I’ve seen people criticizing the EG Store for it’s use of exclusives as well. I’m admittedly not a fan of having a bunch of exclusive storefronts, and have expressed sentiments against them in the past. Valve needs some competition though, and this may in fact be required to establish themselves. Not that I think they will stop when they’ve done so.

On that note, I’m going to fade back into the swirling thoughts of capitalists and proletariats from which I came and get some “real” work done. Y’all take care.

Not A Warframe Post

I mean, all I did was grind faction standing. Rank 4 of 5, seven days of max to finish.

In other news, my brother is working on spinning up a YouTube and Twitch channel that would feature primarily him but also include me. I’ll make sure to have a post about it once it’s fully operational.

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Also, my new Pi Zero boards finally arrived. I knew they were small, but man are they small! That’s it laying on a gift card. It’s so… tiny.

Honestly I’ll most likely switch my Retropie install over to the Zero and get my 3 back so I can resume working with Python. I’ve been letting the kids play old SNES titles on it. I have a massive library of games in the basement by my hardware is a little worse for wear these days. Ironically it’s my youngest who has taken to these games more than the others, he was literally jumping up and down playing Super Mario World last night.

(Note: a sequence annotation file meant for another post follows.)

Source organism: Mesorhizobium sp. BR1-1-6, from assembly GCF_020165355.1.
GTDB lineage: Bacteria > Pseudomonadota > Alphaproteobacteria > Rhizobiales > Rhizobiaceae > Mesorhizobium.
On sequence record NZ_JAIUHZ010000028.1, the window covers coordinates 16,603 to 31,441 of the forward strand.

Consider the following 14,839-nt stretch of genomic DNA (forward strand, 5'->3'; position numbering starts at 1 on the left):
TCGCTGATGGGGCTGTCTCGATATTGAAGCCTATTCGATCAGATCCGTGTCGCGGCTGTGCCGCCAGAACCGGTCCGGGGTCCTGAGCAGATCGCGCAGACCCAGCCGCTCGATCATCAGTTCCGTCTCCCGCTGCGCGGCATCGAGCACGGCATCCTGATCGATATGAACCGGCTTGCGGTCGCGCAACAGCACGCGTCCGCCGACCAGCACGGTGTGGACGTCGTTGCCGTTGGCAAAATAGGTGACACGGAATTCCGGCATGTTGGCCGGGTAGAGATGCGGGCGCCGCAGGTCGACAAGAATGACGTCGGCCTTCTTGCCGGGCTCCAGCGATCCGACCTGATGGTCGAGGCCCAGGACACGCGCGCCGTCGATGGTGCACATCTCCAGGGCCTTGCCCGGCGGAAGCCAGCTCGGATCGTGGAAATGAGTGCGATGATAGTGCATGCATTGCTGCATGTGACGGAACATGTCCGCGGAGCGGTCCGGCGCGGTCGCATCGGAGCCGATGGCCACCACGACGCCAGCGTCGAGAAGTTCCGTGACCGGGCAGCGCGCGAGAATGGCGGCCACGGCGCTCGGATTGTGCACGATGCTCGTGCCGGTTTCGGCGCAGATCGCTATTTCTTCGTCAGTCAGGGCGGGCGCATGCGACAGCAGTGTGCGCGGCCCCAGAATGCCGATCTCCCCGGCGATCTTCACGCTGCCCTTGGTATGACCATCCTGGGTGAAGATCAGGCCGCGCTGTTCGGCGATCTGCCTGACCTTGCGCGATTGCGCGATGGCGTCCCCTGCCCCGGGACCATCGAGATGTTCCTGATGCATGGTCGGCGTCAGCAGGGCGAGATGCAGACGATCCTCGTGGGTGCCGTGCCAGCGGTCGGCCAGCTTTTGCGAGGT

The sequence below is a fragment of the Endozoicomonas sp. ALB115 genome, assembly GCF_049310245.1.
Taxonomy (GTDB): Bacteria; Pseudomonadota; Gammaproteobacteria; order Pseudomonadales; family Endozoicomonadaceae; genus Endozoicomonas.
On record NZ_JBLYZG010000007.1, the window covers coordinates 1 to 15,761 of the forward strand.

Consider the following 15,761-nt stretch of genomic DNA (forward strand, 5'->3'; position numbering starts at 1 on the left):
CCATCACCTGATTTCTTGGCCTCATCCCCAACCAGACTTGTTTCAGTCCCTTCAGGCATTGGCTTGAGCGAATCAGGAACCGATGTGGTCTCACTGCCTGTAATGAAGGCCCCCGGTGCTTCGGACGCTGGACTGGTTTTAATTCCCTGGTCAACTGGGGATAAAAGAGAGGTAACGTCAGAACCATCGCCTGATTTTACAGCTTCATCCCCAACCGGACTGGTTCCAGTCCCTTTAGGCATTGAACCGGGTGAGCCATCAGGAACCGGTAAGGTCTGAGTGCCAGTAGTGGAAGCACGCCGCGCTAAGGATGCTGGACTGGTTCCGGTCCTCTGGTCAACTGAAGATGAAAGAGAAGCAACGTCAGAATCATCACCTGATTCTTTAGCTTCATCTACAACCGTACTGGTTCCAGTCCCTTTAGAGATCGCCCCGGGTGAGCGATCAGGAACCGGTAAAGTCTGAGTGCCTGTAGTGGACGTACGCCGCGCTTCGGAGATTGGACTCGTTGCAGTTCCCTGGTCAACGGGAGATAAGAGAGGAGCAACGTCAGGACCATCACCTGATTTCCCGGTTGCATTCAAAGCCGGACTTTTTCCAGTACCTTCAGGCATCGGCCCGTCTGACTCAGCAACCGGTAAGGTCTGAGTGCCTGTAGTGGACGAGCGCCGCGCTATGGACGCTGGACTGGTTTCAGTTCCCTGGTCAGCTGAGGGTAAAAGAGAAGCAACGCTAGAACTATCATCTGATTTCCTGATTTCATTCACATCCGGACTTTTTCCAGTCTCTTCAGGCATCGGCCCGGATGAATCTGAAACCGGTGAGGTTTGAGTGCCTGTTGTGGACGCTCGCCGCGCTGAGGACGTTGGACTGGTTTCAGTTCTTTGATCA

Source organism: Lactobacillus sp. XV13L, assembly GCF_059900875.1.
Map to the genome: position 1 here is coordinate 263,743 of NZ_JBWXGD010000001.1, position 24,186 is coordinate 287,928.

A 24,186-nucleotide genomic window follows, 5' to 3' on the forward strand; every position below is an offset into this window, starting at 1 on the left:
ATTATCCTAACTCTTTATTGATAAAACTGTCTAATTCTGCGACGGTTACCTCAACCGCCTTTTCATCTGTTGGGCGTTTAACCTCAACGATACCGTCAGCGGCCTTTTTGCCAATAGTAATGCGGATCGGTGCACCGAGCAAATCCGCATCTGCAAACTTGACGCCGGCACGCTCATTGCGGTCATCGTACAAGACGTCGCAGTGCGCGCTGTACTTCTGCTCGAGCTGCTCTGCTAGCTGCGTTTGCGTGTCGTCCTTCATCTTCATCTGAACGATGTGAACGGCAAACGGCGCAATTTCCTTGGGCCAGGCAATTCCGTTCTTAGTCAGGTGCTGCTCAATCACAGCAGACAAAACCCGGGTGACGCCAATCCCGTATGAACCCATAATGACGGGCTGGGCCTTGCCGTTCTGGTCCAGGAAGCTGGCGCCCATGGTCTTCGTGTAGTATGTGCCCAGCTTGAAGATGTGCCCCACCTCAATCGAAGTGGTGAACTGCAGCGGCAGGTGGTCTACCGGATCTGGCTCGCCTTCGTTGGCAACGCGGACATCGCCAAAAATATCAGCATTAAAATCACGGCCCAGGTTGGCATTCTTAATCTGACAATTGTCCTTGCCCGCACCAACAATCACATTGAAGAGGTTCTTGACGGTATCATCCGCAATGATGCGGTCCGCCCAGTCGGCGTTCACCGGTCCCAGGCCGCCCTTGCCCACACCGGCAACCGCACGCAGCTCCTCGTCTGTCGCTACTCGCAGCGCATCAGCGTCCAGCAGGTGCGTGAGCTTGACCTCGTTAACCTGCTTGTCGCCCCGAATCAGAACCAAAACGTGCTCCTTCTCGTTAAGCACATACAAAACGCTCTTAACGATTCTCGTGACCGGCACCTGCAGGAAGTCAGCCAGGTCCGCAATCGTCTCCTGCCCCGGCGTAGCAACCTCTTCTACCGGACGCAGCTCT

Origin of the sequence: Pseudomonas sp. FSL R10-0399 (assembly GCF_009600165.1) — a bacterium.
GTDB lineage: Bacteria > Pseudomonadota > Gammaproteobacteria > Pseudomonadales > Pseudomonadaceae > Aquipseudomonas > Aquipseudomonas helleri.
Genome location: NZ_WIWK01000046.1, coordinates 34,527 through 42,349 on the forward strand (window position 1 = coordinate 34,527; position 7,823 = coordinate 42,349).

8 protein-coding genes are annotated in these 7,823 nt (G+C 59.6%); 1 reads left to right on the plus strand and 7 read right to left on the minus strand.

My wife also got her first bad review from someone who bought rabbits. People are weird sometimes. She continually insisted that she got ripped off, for reasons that had been communicated to her, on a very large purchase that my wife had very steeply discounted. We’re talking 75-80% off range. We’ve sold individual rabbits for what she paid for eight.

Either way, my coworker isn’t here so I’m pulling double duty and need to go get on it.

Y’all stay safe and if you’re eatin’ turkey tomorrow good luck.

Raspberry Pi, Python, and the New WordPress Editor

I felt like I needed to  break up this flow of gaming related stuff with something a little different.

I was recently gifted with a Raspberry Pi 3 kit.For anyone not familiar with it, it’s essentially a small circuit board slightly bigger than a typical credit card or ID card. It’s a really tiny PC that runs off of a microSD card and 5v power supply. They’re a sort of hobbyist control board for wide variety of things due to the reasonable power of the cpu and it’s fairly low cost. This little critter packs a quad core 64bit 1.2 GHz CPU among many other things.

This particular model also has onboard Wi-Fi and onboard Bluetooth, something my model 2 didn’t have. It costs a whole $35 USD, aproximately 31 Euro, though I looked at some of the UK retailers and it looked like it was running around 37 Euro in price.